2016 Archives

GOP infighting on display in rare uproar over adoption of convention rules

July 18, 2016

DALLAS (SMU)The Republican National Convention got off to a disruptive start Monday when a floor call for a state-by-state roll call vote on the convention’s rules failed, with “Never Trump” factions calling it a rigged game and pro-Trump factions calling the effort sour grapes.

SMU experts are available to discuss all aspects of the party conventions and the political season. Additional convention experts are available here.

FLOOR FIGHT PUTS REPUBLICAN PARTY SCHISM ON DISPLAY 
 

Ben VothBEN VOTH:
bvoth@smu.edu

“The failure of a call for a floor vote at the RNC today dramatizes the schism between Trump and conservative Republicans in the party,” says Voth. “It is likely that Cruz and other conservatives hoped to reform the primary process that allowed (non-Republicans) to influence and select Trump as the GOP nominee. It does appear that Trump opponents won the voice vote on the floor, but the chair at the podium ruled against the floor voice opinion.”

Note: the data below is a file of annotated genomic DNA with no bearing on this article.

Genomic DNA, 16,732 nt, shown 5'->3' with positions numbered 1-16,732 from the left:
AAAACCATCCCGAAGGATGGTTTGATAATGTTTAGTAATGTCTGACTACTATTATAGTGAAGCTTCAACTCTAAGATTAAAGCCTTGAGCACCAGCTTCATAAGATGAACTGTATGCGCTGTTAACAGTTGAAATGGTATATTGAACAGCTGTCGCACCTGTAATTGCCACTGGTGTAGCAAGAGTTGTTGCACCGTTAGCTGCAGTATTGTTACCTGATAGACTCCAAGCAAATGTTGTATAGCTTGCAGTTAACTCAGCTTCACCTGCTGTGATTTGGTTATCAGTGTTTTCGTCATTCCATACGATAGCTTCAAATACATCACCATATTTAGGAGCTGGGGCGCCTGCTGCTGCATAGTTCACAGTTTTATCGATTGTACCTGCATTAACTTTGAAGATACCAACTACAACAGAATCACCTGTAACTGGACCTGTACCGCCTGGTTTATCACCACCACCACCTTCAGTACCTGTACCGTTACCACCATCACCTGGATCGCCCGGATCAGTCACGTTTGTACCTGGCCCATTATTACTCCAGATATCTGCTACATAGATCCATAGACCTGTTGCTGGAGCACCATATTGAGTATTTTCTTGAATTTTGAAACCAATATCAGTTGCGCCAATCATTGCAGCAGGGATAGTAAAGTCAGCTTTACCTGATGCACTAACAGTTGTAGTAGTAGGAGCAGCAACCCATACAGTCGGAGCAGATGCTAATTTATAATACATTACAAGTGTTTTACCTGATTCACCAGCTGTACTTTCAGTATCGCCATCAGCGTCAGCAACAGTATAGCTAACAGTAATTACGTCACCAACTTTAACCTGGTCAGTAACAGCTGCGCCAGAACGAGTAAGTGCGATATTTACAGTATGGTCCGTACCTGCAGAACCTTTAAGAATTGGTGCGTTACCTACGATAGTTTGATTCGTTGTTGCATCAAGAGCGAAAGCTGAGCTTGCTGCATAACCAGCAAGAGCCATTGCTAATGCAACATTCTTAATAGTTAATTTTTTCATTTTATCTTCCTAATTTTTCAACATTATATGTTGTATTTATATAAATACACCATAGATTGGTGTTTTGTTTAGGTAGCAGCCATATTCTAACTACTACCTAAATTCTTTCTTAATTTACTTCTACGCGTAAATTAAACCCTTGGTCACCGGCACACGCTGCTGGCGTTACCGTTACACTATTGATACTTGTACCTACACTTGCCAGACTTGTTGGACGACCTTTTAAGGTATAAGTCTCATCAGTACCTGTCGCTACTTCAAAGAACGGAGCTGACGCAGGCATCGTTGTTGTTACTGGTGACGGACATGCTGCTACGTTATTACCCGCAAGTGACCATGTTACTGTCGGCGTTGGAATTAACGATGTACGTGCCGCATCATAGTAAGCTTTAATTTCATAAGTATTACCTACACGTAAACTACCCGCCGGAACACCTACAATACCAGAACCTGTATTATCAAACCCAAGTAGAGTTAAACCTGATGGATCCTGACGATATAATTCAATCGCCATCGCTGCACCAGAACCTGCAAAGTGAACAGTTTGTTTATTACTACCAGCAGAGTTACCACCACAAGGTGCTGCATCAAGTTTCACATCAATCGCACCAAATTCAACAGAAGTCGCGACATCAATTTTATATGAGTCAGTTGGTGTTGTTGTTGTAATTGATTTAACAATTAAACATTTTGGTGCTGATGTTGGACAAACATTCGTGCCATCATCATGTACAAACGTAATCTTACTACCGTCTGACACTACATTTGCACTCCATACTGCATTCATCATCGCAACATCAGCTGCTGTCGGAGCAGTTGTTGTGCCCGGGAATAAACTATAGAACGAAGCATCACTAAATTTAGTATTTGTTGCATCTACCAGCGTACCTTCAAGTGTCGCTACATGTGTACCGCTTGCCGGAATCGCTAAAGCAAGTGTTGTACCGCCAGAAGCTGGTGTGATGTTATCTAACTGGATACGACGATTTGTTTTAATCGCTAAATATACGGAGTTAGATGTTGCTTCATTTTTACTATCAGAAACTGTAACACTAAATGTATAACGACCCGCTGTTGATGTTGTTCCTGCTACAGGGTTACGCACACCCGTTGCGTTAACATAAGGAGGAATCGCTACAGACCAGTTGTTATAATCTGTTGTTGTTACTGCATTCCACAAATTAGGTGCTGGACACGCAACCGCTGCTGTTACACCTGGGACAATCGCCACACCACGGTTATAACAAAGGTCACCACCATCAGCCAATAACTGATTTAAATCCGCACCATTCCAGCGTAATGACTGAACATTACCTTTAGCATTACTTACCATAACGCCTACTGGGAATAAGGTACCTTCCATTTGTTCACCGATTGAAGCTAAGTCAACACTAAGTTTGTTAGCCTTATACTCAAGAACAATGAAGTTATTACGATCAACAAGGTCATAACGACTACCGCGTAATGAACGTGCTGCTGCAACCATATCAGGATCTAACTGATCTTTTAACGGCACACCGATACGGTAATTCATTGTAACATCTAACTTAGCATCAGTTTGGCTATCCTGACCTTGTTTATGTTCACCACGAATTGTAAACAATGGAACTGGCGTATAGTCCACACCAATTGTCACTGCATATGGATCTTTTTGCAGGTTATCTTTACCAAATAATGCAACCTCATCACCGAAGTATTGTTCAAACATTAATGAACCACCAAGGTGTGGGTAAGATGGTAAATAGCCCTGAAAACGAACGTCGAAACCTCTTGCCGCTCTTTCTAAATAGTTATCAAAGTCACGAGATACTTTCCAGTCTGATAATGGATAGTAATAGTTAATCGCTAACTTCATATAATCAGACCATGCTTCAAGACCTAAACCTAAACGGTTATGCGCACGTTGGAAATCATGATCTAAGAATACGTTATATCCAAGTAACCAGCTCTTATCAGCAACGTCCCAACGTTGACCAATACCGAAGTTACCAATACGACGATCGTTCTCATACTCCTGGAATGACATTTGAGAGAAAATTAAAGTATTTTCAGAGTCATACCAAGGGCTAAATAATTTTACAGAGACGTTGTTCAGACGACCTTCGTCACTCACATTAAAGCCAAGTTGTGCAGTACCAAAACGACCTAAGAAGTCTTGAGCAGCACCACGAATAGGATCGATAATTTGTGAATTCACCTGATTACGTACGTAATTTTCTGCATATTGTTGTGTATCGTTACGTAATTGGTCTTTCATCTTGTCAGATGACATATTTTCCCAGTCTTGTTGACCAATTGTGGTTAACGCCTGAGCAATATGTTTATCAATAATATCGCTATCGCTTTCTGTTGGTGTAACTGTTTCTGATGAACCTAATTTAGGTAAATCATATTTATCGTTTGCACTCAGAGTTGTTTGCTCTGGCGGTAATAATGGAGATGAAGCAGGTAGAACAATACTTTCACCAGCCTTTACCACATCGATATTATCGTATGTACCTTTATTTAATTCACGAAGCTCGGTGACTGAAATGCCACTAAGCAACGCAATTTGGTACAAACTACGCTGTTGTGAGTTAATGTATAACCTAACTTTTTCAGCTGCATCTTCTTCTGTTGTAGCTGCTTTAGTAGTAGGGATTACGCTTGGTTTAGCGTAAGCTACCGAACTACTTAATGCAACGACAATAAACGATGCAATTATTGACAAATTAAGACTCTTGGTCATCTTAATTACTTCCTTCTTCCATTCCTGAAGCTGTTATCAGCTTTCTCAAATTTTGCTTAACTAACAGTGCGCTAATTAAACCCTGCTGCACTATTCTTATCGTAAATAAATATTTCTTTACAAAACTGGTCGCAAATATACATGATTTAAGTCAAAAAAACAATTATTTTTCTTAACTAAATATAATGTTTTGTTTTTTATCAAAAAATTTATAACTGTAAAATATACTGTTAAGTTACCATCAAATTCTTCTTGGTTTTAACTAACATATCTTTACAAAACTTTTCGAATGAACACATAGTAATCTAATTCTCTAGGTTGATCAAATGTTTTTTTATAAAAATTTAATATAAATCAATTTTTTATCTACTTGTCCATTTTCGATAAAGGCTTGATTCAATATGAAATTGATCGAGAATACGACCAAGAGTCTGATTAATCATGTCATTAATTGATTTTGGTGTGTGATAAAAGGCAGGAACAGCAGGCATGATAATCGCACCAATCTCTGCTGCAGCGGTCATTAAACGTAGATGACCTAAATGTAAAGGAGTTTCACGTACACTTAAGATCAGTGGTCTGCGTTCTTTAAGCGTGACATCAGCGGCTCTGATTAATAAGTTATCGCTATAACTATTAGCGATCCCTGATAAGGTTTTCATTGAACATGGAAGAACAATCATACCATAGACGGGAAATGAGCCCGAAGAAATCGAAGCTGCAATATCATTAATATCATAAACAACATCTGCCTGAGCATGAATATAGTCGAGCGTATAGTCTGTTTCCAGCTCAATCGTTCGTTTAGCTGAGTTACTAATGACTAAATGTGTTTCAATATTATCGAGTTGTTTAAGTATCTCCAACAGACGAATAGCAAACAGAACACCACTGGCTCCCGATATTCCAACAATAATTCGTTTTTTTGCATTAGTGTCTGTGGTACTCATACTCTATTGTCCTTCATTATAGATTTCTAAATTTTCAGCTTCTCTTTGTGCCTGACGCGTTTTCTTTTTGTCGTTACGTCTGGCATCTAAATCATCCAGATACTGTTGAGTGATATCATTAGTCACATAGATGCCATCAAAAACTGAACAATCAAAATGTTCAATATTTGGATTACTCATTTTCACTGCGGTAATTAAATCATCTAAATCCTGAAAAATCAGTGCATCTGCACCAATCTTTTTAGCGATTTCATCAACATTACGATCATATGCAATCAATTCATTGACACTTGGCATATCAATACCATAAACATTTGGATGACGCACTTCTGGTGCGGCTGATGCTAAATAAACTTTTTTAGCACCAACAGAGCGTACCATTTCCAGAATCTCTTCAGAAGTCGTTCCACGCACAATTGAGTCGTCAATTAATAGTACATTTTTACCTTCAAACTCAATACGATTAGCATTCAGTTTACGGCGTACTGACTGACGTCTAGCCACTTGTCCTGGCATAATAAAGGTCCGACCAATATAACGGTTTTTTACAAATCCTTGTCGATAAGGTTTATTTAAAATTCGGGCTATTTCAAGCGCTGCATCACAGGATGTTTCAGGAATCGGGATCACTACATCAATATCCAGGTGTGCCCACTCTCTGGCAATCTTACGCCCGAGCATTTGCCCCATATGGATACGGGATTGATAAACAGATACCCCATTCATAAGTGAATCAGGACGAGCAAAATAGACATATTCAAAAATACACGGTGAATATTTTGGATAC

“The incident draws important implications toward a central Trump argument that the system is rigged in American politics,” Voth adds. “Trump and the RNC establishment may have rigged the floor votes on rules for the convention.”

Voth is SMU’s director of debate and an associate professor of Corporate Communications and Public Affairs. He can discuss:

  • debate prep
  • debate strategy
  • comparisons between this debate season and the 2012 election’s debate season 
   
HOW RARE WAS MONDAY’S REBELLION? “VERY” 
 

Jeffrey A. EngelJEFFREY ENGEL
jaengel@mail.smu.edu

Putting the clamor in perspective, Monday’s disruption is nearly unprecedented since the 1970s.

“The modern party convention is a coronation, not a fight for who gets to wear the crown,” says Engel. “We have not seen a genuine question as to who the nominee will be since 1976, and even then it was resolved relatively peacefully before the first ballot, so this is very rare.”

“Typically, conventions in the TV era are staged events,” Engel adds. “All of these issues are resolved before the cameras get turned on, so the fact there are people within the Republican party who are willing to embarrass the party by showing their inner family fight is really quite profound and unusual.”

Engel is director of the SMU Center for Presidential History. He can discuss:

  • comparisons to past presidential races
  • foreign policy
  • presidential rhetoric

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